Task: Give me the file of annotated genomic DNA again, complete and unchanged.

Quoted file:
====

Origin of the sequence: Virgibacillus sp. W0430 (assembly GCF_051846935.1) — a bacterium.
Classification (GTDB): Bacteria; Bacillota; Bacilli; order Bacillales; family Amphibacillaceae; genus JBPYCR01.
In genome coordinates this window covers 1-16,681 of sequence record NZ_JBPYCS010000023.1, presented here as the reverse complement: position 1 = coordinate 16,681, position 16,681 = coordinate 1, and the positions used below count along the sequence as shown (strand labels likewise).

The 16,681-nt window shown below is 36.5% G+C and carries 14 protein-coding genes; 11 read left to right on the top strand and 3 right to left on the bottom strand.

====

Origin of the sequence: Virgibacillus sp. W0430 (assembly GCF_051846935.1) — a bacterium.
Classification (GTDB): Bacteria; Bacillota; Bacilli; order Bacillales; family Amphibacillaceae; genus JBPYCR01.
In genome coordinates this window covers 1-16,681 of sequence record NZ_JBPYCS010000023.1, presented here as the reverse complement: position 1 = coordinate 16,681, position 16,681 = coordinate 1, and the positions used below count along the sequence as shown (strand labels likewise).

The 16,681-nt window shown below is 36.5% G+C and carries 14 protein-coding genes; 11 read left to right on the top strand and 3 right to left on the bottom strand.